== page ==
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Having discontinued its smallest and most affordable iPhone last year, Apple is reportedly planning a somewhat different strategy for its next small device: a refresh of the iPhone 8 with a next-generation A13 processor. That’s the latest word from Taiwan’s Economic Daily News, which claims Apple will use an “old bottle, new wine” strategy for the iPhone in a test of customers’ brand loyalty.
As of today, the iPhone lineup consists of the iPhone 7 and 7 Plus on the low end, followed by the iPhone 8 and 8 Plus in the middle, the iPhone XR as a near-flagship, and the iPhone XS and XS Max at the top. If Apple follows its standard pattern, the iPhone 7 devices will disappear in September 2019, leaving the 4.7-inch-screened iPhone 8 as the smallest device in the lineup through 2020.
According to the report, Apple will refresh the iPhone 8 with this year’s A13 processor in early 2020, enabling the 2017 model to remain technologically competitive while repositioning it as a mid-range rather than low-priced device. Previously, Apple refreshed the 2013-vintage iPhone 5S as the 2016 iPhone SE, enabling a niche group of customers to keep using a smaller 4-inch screen while enjoying a faster processor, improved camera, and extended battery life.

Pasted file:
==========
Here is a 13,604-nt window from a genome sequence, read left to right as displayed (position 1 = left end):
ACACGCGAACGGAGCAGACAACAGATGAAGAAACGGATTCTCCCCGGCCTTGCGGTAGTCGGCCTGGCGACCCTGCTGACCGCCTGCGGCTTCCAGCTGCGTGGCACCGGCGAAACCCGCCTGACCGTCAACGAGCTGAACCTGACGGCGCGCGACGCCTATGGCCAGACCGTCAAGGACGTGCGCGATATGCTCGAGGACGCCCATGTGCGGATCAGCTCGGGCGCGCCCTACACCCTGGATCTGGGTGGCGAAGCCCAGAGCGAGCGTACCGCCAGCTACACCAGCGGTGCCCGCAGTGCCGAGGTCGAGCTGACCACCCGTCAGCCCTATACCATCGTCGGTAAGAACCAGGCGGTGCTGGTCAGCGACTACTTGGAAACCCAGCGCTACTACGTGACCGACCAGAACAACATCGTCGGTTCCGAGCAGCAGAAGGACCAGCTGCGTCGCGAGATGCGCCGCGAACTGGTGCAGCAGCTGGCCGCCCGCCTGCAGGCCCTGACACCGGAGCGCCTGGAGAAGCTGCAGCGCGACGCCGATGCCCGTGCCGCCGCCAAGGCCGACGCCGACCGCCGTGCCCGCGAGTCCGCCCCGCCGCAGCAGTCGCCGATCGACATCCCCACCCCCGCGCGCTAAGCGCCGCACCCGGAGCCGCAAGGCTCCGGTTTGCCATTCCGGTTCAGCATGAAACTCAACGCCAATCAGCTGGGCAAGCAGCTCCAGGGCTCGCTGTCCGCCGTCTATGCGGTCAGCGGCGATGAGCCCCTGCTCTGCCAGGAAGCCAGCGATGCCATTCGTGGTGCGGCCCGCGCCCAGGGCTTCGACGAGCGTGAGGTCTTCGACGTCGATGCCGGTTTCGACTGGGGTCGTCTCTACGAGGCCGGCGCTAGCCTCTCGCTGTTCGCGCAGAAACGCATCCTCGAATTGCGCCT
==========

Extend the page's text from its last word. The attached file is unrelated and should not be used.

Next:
A second report from Taiwanese supply chain publication DigiTimes expands upon the claims, suggesting that the device will ship in March 2020 with 128GB of memory for $649. The iPhone 8 currently comes in only 64GB and 256GB capacities, with $599 and $699 price tags that would likely drop this September.
While the Economic Daily News is seemingly sour on the idea, describing both the iPhone SE and updated iPhone 8 as lacking in innovation, the premise behind both phones appears to be the same: continuing to service demand for smaller devices despite broader market shifts toward larger screens. Keeping small devices stale has seemingly enabled Apple to focus most customers’ interest in larger phones with higher price tags, a trend that has pushed up the average selling prices of iPhones — and Apple’s profits — while many competitors have suffered on both fronts.
Whether Apple actually follows this strategy remains to be seen. The company is expected to release its first 5G iPhones in 2020, now powered by Qualcomm modems rather than Intel parts, and is rumored to be working on flagship devices with 5.42-, 6.06-, and 6.67-inch displays. A 4.7-inch revised iPhone 8 would fit comfortably below these models, which would presumably launch next year with faster A14 processors.
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